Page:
Center for Cancer Research, Medical University of Vienna, Vienna, Austria.
    Gunter, Marc J.
    Nutrition and Metabolism Branch, International Agency for Research on Cancer, World Health Organization, Lyon, France.
    Hampel, Heather
    Department of Medical Oncology & Therapeutics Research, City of Hope National Medical Center.
    Harlid, Sophia
    Umeå universitet, Medicinska fakulteten, Institutionen för strålningsvetenskaper, Onkologi.
    Hidaka, Akihisa
    Public Health Sciences Division, Fred Hutchinson Cancer Research Center, WA, Seattle, United States.
    Harrison, Tabitha A.
    Public Health Sciences Division, Fred Hutchinson Cancer Research Center, WA, Seattle, United States.
    Hoffmeister, Michael
    Division of Clinical Epidemiology and Aging Research, German Cancer Research Center (DKFZ), Heidelberg, Germany.
    Huyghe, Jeroen R.
    Public Health Sciences Division, Fred Hutchinson Cancer Research Center, WA, Seattle, United States.
    Jenkins, Mark A.
    Centre for Epidemiology and Biostatistics, Melbourne School of Population and Global Health, University of Melbourne, Melbourne, Australia.
    Jordahl, Kristina
    Public Health Sciences Division, Fred Hutchinson Cancer Research Center, WA, Seattle, United States.
    Joshi, Amit D.
    Clinical and Translational Epidemiology Unit, Massachusetts General Hospital and Harvard Medical School, MA, Boston, United States; Department of Epidemiology, Harvard T.H. Chan School of Public Health, Harvard University, MA, Boston, United States.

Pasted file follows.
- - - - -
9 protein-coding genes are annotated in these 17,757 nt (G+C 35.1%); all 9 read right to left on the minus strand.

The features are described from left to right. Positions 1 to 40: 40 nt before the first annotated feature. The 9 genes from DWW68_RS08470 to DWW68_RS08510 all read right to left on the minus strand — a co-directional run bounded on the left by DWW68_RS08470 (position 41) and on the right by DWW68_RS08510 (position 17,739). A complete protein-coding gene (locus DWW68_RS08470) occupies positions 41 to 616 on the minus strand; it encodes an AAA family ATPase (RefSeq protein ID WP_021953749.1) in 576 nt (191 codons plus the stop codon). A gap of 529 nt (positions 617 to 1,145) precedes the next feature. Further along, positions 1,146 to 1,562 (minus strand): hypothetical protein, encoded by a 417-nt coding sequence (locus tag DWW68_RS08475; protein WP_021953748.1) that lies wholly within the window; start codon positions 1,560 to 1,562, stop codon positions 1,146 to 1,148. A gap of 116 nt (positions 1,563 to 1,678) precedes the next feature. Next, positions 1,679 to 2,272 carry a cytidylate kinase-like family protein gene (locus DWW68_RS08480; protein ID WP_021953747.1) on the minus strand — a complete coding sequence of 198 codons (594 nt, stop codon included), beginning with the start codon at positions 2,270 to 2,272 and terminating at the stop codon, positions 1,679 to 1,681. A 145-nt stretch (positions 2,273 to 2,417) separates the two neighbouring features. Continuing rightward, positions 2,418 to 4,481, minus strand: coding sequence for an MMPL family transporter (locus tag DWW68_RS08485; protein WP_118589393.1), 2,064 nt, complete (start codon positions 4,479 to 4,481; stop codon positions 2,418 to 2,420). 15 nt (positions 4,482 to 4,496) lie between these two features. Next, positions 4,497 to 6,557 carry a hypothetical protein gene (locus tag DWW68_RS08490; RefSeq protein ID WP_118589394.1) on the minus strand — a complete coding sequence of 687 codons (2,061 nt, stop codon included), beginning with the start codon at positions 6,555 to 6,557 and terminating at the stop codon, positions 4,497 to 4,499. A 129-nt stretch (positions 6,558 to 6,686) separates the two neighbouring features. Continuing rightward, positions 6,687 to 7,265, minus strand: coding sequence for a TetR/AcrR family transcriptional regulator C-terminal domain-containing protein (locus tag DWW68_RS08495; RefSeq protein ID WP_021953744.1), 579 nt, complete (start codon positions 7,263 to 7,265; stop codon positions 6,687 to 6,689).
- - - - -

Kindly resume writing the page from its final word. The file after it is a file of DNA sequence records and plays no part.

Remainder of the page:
Kawaguchi, Eric S.
    Department of Population and Public Health Sciences, Keck School of Medicine, University of Southern California, CA, Los Angeles, United States.
    Keku, Temitope O.
    Center for Gastrointestinal Biology and Disease, University of North Carolina, Chapel Hill, NC, United States.
    Kundaje, Anshul
    Department of Genetics, Stanford University, CA, Stanford, United States; Department of Computer Science, Stanford University, CA, Stanford, United States.
    Larsson, Susanna C.
    Institute of Environmental Medicine, Karolinska Institutet, Stockholm, Sweden.
    Marchand, Loic Le
    University of Hawaii Cancer Center, HI, Honolulu, United States.
    Lewinger, Juan Pablo
    Department of Population and Public Health Sciences, Keck School of Medicine, University of Southern California, CA, Los Angeles, United States.
    Li, Li
    Department of Family Medicine, University of Virginia, VA, Charlottesville, United States.
    Lynch, Brigid M.
    Cancer Epidemiology Division, Cancer Council Victoria, VIC, Melbourne, Australia; Centre for Epidemiology and Biostatistics, Melbourne School of Population and Global Health, University of Melbourne, Melbourne, Australia; Physical Activity Laboratory, Baker Heart and Diabetes Institute, Melbourne, Australia.
    Mahesworo, Bharuno
    Bioinformatics and Data Science Research Center, Bina Nusantara University, Jakarta, Indonesia.
    Mandic, Marko
    Division of Clinical Epidemiology and Aging Research, German Cancer Research Center (DKFZ), Heidelberg, Germany; Medical Faculty Heidelberg, Heidelberg University, Heidelberg, Germany.
    Obón-Santacana, Mireia
    ONCOBELL Program, Bellvitge Biomedical Research Institute (IDIBELL), L'Hospitalet de Llobregat, Barcelona, Spain; Unit of Biomarkers and Susceptibility (UBS), Oncology Data Analytics Program (ODAP), Catalan Institute of Oncology (ICO), L'Hospitalet del Llobregat, Barcelona, Spain; Consortium for Biomedical Research in Epidemiology and Public Health (CIBERESP), Madrid, Spain.